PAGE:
On his way back down the hill, he noticed blood racing down his leg and one of his men told him that he had been hit. In awe, this group of enlisted men were fully aware their Captain could have ordered them forward was doing the job himself. Rallying the men, they proceeded to one of the most heavily fortified bunkers on the hill, manned by no less than 40 German soldiers and a modified 88mm cannon which could revolve 360 degrees if need be. However, with a stroke of fortune this structure, like every other Captain Brown had encountered, would be laid to ruin.
One More for Good Measure
Making their way to the heavily fortified bunker, Captain Brown approached with two satchel charges just as a German soldier carrying ammunition was heading through the thick steel door. Throwing in both charges, the giant bunker was destroyed, and resistance on Crucifix Hill began to crumble. And yet, Captain Brown was not yet done. Recognizing the threat of counter-attack beyond the hill, Brown proceeded to reconnoiter the lines alone on the other side. Identifying avenues of approach for such an attack, Captain Brown would expose himself to enemy fire in order to identify the enemy gun positions. Despite being wounded twice while basically begging German troops to shoot at him, the enemy positions were identified, and the position would be held.
With complete disregard for his wounds, Captain Bobbie Brown continued to fight on into Aachen. He would eventually be wounded when an artillery shell landed right next to him. After months in the hospital, he recovered only to return to his unit for combat in Czechoslovakia. Shortly after the war ended, he flew home and received his Medal of Honor for actions on Crucifix Hill on August 23rd, 1945. He would have years of hard recovery ahead of him from his dozen plus war wounds, and yet, in 1952, completed 30 years of service with the United States Military.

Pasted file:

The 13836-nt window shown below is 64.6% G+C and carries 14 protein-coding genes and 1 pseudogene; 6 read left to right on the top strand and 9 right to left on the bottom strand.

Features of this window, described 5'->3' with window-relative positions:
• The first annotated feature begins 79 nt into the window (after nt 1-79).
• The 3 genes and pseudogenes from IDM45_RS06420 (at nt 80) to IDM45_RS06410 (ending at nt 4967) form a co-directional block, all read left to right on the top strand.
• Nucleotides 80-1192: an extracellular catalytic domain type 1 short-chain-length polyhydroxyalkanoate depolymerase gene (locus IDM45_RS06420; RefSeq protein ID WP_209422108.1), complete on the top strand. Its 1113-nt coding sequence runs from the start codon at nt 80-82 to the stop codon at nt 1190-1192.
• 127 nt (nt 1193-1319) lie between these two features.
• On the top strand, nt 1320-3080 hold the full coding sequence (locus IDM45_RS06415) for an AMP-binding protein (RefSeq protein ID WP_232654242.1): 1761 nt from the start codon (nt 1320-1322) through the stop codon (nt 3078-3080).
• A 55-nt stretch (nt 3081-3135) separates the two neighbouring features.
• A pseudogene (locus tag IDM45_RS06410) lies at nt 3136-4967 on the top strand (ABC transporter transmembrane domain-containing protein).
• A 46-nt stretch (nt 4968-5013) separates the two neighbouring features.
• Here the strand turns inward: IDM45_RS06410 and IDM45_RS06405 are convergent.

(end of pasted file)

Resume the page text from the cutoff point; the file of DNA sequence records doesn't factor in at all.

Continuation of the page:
Sadly, plagued with memories of his enduring conflict and pain from his war injuries, Captain Bobbie Brown died of a self-inflicted gunshot wound in 1971. He had previously taken up a job as a janitor at the United States Military Academy at West Point in keeping with the same lifelong humility which caused a former 1st Sergeant and then Captain to charged up the dreaded Crucifix Hill alone. His actions were in keeping with the best traditions and honor of the United States Military, as well as all those others who earned the nation’s highest military honor.